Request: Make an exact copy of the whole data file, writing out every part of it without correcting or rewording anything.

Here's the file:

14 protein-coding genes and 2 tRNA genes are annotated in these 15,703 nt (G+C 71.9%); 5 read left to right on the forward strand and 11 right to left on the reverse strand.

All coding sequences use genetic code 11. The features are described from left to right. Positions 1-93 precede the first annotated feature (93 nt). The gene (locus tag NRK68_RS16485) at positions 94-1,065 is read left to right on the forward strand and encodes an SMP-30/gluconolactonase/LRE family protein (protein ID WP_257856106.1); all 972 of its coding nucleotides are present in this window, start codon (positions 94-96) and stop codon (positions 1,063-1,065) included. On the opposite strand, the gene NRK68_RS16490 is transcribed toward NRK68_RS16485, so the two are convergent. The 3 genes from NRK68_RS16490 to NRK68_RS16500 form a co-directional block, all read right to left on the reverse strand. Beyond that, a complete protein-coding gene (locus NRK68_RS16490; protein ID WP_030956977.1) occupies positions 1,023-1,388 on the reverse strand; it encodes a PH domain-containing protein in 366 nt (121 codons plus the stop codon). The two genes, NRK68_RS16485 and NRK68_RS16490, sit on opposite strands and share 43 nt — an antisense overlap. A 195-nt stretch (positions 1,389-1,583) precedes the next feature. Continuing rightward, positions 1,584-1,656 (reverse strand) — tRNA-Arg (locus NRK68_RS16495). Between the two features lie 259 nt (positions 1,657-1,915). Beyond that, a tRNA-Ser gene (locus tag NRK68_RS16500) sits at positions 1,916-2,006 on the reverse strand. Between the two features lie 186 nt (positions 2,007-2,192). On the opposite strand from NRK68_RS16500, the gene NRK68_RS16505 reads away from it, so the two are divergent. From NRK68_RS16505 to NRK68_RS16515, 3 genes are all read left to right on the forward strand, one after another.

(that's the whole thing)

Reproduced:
14 protein-coding genes and 2 tRNA genes are annotated in these 15,703 nt (G+C 71.9%); 5 read left to right on the forward strand and 11 right to left on the reverse strand.

All coding sequences use genetic code 11. The features are described from left to right. Positions 1-93 precede the first annotated feature (93 nt). The gene (locus tag NRK68_RS16485) at positions 94-1,065 is read left to right on the forward strand and encodes an SMP-30/gluconolactonase/LRE family protein (protein ID WP_257856106.1); all 972 of its coding nucleotides are present in this window, start codon (positions 94-96) and stop codon (positions 1,063-1,065) included. On the opposite strand, the gene NRK68_RS16490 is transcribed toward NRK68_RS16485, so the two are convergent. The 3 genes from NRK68_RS16490 to NRK68_RS16500 form a co-directional block, all read right to left on the reverse strand. Beyond that, a complete protein-coding gene (locus NRK68_RS16490; protein ID WP_030956977.1) occupies positions 1,023-1,388 on the reverse strand; it encodes a PH domain-containing protein in 366 nt (121 codons plus the stop codon). The two genes, NRK68_RS16485 and NRK68_RS16490, sit on opposite strands and share 43 nt — an antisense overlap. A 195-nt stretch (positions 1,389-1,583) precedes the next feature. Continuing rightward, positions 1,584-1,656 (reverse strand) — tRNA-Arg (locus NRK68_RS16495). Between the two features lie 259 nt (positions 1,657-1,915). Beyond that, a tRNA-Ser gene (locus tag NRK68_RS16500) sits at positions 1,916-2,006 on the reverse strand. Between the two features lie 186 nt (positions 2,007-2,192). On the opposite strand from NRK68_RS16500, the gene NRK68_RS16505 reads away from it, so the two are divergent. From NRK68_RS16505 to NRK68_RS16515, 3 genes are all read left to right on the forward strand, one after another.